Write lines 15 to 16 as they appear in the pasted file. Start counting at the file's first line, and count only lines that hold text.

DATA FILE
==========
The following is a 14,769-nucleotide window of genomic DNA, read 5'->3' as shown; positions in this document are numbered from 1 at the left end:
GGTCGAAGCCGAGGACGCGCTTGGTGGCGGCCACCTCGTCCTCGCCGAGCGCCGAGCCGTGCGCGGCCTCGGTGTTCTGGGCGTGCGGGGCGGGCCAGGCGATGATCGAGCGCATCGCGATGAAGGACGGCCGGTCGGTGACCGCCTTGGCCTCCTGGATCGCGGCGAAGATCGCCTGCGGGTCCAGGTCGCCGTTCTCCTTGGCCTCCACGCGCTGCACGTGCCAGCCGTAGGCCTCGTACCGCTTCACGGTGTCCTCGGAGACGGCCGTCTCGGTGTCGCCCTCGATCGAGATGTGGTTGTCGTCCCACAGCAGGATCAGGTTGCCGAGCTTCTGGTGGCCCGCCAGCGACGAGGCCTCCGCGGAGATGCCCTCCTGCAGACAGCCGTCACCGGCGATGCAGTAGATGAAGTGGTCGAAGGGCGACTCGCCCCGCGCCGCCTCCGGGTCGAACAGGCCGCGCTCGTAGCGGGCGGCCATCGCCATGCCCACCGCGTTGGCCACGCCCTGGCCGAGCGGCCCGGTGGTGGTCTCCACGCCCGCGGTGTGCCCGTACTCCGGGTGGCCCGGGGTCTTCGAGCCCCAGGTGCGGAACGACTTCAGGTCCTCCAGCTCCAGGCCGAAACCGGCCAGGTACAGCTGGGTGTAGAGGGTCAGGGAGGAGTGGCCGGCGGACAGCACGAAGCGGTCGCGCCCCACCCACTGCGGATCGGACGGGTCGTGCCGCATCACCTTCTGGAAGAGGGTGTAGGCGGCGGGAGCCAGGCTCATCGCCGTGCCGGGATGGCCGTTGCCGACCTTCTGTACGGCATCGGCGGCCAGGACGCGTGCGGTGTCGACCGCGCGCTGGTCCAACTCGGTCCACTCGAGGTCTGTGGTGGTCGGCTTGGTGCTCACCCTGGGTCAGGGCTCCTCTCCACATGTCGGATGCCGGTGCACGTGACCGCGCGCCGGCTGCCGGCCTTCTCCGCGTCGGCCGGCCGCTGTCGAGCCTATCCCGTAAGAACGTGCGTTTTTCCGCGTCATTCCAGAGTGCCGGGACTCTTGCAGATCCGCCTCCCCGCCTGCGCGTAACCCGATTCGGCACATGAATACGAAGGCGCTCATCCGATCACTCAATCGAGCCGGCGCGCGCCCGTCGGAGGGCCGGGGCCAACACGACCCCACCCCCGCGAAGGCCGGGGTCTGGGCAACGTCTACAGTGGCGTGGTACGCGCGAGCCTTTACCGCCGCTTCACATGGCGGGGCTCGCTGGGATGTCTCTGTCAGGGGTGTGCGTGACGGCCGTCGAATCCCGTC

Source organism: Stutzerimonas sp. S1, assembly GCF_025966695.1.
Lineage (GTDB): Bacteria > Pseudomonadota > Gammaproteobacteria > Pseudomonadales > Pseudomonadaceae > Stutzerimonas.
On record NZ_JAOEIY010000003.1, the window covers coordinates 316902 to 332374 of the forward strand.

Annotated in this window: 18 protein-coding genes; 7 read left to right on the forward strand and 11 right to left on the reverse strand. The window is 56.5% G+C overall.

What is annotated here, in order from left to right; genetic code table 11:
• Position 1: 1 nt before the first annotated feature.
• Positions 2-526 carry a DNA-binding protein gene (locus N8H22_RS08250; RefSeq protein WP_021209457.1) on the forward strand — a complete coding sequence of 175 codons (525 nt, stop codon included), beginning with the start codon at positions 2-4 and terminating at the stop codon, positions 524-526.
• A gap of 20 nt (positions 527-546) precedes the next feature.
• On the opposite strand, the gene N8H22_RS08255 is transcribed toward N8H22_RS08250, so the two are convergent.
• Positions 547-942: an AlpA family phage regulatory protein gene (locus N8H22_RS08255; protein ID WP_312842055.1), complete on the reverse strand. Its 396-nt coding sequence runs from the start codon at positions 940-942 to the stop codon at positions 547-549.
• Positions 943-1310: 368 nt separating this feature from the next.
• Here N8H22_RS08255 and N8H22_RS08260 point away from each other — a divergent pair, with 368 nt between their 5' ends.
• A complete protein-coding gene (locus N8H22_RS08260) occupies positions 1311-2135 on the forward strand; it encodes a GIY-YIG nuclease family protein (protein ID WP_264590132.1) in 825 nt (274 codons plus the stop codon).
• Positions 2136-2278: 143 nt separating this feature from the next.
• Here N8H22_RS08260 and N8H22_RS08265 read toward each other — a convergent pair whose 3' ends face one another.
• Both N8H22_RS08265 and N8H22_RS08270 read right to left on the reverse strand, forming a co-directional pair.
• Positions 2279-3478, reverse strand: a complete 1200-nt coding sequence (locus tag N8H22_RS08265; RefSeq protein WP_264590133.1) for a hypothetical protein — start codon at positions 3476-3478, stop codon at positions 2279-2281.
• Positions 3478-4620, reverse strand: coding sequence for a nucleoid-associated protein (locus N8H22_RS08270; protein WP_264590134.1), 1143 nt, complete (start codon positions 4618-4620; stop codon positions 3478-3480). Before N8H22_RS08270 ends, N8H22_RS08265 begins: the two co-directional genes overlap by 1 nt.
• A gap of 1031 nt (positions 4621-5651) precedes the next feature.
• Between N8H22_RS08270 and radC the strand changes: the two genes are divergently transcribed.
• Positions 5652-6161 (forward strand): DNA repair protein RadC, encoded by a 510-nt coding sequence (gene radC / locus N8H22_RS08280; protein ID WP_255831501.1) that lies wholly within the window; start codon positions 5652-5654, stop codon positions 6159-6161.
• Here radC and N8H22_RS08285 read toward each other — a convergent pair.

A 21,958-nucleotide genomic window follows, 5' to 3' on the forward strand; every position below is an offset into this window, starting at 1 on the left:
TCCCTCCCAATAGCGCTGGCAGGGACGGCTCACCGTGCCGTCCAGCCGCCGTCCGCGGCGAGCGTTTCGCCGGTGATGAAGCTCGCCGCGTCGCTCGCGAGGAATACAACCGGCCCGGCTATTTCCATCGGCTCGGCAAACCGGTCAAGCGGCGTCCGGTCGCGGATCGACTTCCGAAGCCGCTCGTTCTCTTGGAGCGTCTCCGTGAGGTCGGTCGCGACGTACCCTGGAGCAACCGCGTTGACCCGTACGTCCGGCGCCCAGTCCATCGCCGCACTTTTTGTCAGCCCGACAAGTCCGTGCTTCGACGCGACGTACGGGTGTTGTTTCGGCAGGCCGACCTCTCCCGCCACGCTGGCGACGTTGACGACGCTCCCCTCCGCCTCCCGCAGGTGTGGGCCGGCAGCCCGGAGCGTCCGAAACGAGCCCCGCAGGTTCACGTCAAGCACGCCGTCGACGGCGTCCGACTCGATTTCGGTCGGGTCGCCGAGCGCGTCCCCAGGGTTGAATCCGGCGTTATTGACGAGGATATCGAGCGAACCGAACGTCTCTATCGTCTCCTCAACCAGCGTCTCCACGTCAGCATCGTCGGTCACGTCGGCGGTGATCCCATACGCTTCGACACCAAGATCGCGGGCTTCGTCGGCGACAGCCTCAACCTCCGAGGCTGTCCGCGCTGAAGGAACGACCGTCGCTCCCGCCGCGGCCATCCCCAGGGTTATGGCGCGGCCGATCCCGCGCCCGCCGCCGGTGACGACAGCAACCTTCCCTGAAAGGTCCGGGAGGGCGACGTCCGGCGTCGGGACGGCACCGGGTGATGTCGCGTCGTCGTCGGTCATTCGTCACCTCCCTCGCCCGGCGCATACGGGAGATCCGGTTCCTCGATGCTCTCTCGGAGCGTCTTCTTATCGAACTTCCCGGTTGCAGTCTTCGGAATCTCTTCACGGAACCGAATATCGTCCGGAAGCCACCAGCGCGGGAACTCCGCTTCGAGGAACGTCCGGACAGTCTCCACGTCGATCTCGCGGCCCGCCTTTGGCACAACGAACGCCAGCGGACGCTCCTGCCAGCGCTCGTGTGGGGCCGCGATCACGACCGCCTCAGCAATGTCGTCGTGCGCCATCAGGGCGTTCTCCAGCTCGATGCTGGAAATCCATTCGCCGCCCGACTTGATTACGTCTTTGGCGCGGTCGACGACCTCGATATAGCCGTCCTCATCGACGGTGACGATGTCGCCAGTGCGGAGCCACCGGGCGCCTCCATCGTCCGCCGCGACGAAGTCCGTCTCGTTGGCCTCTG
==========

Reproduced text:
• A complete protein-coding gene (locus N8H22_RS08260) occupies positions 1311-2135 on the forward strand; it encodes a GIY-YIG nuclease family protein (protein ID WP_264590132.1) in 825 nt (274 codons plus the stop codon).
• Positions 2136-2278: 143 nt separating this feature from the next.